I googled it because I found myself sitting in anger one day watching someone do something that didn’t fit within my parameters of how something should be done. I then found myself wanting to apologize to strangers for that person’s behavior, and realized, with some sadness, that the issue was almost certainly my own. I went home, determined to look inward. I wanted to search the web for “what is my fucking problem,” or “why am I an asshole,” but eventually settled upon “am I a control freak?” And there it was. Each search result hit me in the gut. It’s a personality disorder, and man, from what I read it’s a pretty rough one for other people to be around.

Lots of things clicked once I realized, as they say, I’M the asshole. At first, I was shocked that it was so obvious, and then I was ashamed that it took me so long to recognize the problem. So much of my anxiety and stress can be directly connected to the insatiable need to control the way things are done around me, including the data pouring in from the ongoing global conversation. It’s a hopeless battle for me, ending always in dissatisfaction.

I started changing some bad habits. I felt both tremendous relief at the recognition of my problem, and a slight dread about whether it’s a problem I can fix. Letting go of the need to be right about everything has been an indescribably welcome relief. I have continued to feel the emotional release as I stop trying to control everything happening around me, and adjust to the freedom it gives my brain. The world doesn’t need my imaginary harness. It’s doing just fine without it. And so I’m experimenting with letting go of trying to dictate the terms for everything that happens. Stress has quite literally sloughed off of me like an extra heavy skin I’ve been carrying for as long as I can remember. What’s gone with it? The daily grind of creating, cultivating, and tending to an online persona. Is that part of the control thing? I think so. I was so tired.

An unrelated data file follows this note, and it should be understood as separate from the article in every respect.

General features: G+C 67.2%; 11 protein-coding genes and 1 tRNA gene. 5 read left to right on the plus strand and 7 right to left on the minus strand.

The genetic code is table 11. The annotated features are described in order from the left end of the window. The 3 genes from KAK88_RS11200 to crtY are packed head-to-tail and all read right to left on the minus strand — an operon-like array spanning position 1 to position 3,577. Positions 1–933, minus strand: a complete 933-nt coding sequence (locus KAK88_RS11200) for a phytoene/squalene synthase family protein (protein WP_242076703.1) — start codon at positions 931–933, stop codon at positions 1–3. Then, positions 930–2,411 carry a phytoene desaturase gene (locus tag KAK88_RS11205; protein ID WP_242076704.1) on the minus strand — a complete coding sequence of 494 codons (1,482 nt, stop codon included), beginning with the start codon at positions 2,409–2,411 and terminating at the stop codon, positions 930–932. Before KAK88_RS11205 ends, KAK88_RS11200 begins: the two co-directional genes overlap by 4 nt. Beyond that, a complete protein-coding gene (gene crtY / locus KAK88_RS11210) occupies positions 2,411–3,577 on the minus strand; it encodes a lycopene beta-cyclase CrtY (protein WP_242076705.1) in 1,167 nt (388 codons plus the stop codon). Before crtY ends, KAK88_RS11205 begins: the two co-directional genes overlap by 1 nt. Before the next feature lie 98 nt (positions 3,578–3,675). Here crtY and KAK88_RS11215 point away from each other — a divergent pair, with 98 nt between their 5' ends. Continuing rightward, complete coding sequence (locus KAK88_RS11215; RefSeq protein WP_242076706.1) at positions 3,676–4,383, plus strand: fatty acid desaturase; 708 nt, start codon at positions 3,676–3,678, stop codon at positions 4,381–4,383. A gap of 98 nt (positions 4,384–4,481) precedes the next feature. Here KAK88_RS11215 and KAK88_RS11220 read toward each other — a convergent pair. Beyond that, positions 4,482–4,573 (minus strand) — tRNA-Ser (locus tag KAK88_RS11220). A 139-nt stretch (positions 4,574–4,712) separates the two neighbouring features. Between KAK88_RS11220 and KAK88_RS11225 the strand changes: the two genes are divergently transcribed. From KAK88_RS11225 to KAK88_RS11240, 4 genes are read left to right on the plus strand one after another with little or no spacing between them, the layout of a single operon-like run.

There is a new stress in being vulnerable. Letting go of trying to control people’s perception, letting go of trying to control the person I present both IRL and online, letting go of trying to build a flawless system of systems around me in every aspect of my life has been scary and remains a work in progress. It’s a challenge. Abandoning old habits is difficult not because I am afraid of what I leave behind, but because I am uncertain about what lies ahead. Undoing the bad parts of who I am requires faith in my conviction to do so, even when the end is neither clear, nor in sight. I think that applies to my personal health, various addictions (physical or behavioral), and especially the way I listen to that smart voice inside that always seems to know when I’m drifting off the path.

Perhaps that is how these two seemingly disconnected ideas connect. I want to pay better attention to the people I encounter every day. I want to not be thinking of the next thing on my list when I interact. Similarly, I’ve been trying to pay that same focused attention to myself. By really listening, both to the people around me and to myself, maybe I can drown out the blaring speaker of perpetual discord blaring through my phone, my laptop, and ringing on in my own subconscious until I make the decision to shut it off altogether and hopefully, hear something much more pleasant.